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The blue-collar brain.

Van Orden G, Hollis G, Wallot S - Front Physiol (2012)

Bottom Line: Much effort has gone into elucidating control of the body by the brain, less so the role of the body in controlling the brain.This essay develops the idea that the brain does a great deal of work in the service of behavior that is controlled by the body, a blue-collar role compared to the white-collar control exercised by the body.The argument that supports a blue-collar role for the brain is also consistent with recent discoveries clarifying the white-collar role of synergies across the body's tensegrity structure, and the evidence of critical phenomena in brain and behavior.

View Article: PubMed Central - PubMed

Affiliation: CAP Center for Cognition, Action and Perception, Department of Psychology, University of Cincinnati Cincinnati, OH, USA.

ABSTRACT
Much effort has gone into elucidating control of the body by the brain, less so the role of the body in controlling the brain. This essay develops the idea that the brain does a great deal of work in the service of behavior that is controlled by the body, a blue-collar role compared to the white-collar control exercised by the body. The argument that supports a blue-collar role for the brain is also consistent with recent discoveries clarifying the white-collar role of synergies across the body's tensegrity structure, and the evidence of critical phenomena in brain and behavior.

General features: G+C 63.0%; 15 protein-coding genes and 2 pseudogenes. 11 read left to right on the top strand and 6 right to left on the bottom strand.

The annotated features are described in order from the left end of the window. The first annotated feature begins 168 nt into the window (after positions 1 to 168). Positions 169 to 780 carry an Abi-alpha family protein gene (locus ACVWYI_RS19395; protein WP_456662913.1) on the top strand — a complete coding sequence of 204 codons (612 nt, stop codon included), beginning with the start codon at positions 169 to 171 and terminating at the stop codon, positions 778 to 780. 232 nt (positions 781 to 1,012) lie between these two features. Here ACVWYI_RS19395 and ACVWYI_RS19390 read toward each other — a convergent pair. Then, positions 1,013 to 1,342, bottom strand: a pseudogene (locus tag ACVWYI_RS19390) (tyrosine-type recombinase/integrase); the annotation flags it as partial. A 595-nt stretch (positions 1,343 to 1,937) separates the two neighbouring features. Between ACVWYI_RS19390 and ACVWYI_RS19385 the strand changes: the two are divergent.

No MeSH data available.


The ordered trial-series of 1000 intervals between the button presses defining time estimates of 1 s (top) and an illustration of a spectral analysis of this time-series (bottom, right). Specific frequencies and magnitudes of change (lower left) are used to approximate the rough graph of the behavioral button-press data (top), and the outcome of the spectral analysis (lower right) on log–log axes. The spectral slope −α = −0.99 is close to idealized 1/f noise (−α = −1.00). The Y-axes in the illustrated sine waves have been adjusted to make smaller amplitude sine waves visible.
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Figure 3: The ordered trial-series of 1000 intervals between the button presses defining time estimates of 1 s (top) and an illustration of a spectral analysis of this time-series (bottom, right). Specific frequencies and magnitudes of change (lower left) are used to approximate the rough graph of the behavioral button-press data (top), and the outcome of the spectral analysis (lower right) on log–log axes. The spectral slope −α = −0.99 is close to idealized 1/f noise (−α = −1.00). The Y-axes in the illustrated sine waves have been adjusted to make smaller amplitude sine waves visible.

Mentions: Another fact begging for explanation is that, similar to the brain data, human performance data reveal a scale-free pattern (cf. Gilden, 2001), although it is possible to manipulate both patterns, to become more like white noise or brown noise (Van Orden et al., 2011; van Rooij and Van Orden, 2011). The performance data of the same volunteer, whose brain data appear in Figures 1 and 2, are portrayed in Figure 3. Each Y-value of a data point in the raw data series of Figure 3 is the estimate produced by the volunteer of the duration of 1 s – the volunteer pressed a key to mark the time of each second’s passing. The raw data are portrayed across the top of Figure 3. Each datum is portrayed in the order in which it was collected; the data value from the first estimated event time is leftmost on the X-axis of the raw data and the data value of the last estimated event time is rightmost on the X-axis.


The blue-collar brain.